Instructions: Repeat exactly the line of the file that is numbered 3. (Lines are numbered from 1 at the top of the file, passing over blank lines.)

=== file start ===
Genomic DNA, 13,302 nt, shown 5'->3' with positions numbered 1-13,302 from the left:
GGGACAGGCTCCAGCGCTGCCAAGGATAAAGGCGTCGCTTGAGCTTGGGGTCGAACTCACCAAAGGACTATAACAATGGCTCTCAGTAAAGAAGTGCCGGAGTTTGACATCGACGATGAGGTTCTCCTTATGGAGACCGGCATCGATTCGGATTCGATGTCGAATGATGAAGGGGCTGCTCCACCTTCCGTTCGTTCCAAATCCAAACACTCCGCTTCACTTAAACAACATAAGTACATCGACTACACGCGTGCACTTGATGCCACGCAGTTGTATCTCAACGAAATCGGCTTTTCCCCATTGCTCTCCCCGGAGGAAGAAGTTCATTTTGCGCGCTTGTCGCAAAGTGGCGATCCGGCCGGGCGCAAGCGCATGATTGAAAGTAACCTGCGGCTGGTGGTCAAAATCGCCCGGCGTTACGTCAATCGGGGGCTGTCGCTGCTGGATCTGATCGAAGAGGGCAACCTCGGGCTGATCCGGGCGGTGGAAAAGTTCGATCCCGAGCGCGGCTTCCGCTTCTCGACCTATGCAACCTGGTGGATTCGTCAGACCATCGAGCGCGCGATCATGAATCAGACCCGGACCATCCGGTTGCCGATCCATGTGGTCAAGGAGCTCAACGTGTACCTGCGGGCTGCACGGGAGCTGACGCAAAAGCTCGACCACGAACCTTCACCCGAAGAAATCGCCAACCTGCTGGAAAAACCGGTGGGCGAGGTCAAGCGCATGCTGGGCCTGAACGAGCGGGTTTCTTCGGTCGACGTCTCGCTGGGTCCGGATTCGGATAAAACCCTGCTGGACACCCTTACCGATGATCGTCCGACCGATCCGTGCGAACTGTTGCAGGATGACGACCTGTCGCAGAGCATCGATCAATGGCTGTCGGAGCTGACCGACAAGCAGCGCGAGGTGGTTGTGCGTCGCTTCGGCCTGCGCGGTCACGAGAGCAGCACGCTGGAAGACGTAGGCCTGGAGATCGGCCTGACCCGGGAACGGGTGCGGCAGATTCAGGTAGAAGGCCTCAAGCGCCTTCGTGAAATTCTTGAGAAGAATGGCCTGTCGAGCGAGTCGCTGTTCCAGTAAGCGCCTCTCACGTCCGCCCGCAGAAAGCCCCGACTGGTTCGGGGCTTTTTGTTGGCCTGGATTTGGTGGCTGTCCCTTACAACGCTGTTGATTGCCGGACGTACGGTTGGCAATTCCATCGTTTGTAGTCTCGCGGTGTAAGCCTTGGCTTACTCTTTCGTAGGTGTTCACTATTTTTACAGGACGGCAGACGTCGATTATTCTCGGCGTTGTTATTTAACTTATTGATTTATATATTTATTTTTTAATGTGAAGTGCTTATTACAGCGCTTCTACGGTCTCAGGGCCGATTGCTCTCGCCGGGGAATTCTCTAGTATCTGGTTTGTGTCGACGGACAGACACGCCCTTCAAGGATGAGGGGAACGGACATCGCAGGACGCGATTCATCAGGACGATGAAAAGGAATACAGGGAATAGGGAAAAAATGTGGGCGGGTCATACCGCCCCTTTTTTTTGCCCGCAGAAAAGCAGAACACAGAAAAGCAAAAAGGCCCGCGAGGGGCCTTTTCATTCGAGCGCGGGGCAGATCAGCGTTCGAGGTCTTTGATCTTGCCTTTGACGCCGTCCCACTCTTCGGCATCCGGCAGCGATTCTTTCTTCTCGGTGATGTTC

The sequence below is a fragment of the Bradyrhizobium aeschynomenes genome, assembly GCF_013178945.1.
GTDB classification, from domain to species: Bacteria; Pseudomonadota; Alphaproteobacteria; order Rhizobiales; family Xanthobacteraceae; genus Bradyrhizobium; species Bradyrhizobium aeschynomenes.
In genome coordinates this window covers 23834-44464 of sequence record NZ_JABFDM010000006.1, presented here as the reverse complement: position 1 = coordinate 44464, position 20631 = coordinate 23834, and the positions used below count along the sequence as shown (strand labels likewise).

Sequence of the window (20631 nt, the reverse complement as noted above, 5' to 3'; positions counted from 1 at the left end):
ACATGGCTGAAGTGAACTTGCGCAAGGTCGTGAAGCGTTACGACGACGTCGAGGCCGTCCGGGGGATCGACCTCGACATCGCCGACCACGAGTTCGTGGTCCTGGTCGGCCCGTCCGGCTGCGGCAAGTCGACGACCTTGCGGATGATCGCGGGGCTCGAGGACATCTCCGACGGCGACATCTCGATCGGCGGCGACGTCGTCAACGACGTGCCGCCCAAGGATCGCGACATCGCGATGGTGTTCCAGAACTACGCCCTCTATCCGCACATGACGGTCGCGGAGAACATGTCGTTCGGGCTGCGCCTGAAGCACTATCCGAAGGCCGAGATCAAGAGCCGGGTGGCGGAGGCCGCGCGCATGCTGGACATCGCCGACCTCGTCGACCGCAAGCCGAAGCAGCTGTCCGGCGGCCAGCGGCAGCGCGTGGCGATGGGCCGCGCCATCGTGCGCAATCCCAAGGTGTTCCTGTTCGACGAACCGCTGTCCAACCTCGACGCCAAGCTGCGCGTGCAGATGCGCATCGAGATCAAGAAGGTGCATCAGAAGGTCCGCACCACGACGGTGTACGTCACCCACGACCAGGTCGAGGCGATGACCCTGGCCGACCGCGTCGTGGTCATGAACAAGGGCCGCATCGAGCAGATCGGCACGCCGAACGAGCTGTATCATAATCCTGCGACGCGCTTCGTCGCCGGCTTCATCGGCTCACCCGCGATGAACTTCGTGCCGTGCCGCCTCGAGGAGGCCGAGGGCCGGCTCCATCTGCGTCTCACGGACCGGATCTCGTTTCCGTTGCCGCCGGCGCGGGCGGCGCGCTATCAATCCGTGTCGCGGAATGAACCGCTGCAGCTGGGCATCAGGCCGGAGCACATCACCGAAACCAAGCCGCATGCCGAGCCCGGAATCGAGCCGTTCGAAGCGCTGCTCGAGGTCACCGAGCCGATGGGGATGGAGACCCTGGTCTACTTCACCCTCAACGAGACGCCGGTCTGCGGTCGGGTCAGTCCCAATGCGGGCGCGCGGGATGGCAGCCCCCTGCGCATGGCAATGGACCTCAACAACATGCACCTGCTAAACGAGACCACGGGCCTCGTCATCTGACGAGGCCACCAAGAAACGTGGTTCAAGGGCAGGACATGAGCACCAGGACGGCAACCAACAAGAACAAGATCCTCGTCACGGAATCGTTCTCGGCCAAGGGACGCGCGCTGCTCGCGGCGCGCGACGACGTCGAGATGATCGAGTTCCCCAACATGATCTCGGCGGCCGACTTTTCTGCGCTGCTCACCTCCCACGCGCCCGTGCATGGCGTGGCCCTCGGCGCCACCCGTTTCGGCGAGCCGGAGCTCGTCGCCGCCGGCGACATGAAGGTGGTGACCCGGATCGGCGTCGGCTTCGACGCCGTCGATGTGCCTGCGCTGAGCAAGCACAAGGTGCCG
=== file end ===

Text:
The sequence below is a fragment of the Bradyrhizobium aeschynomenes genome, assembly GCF_013178945.1.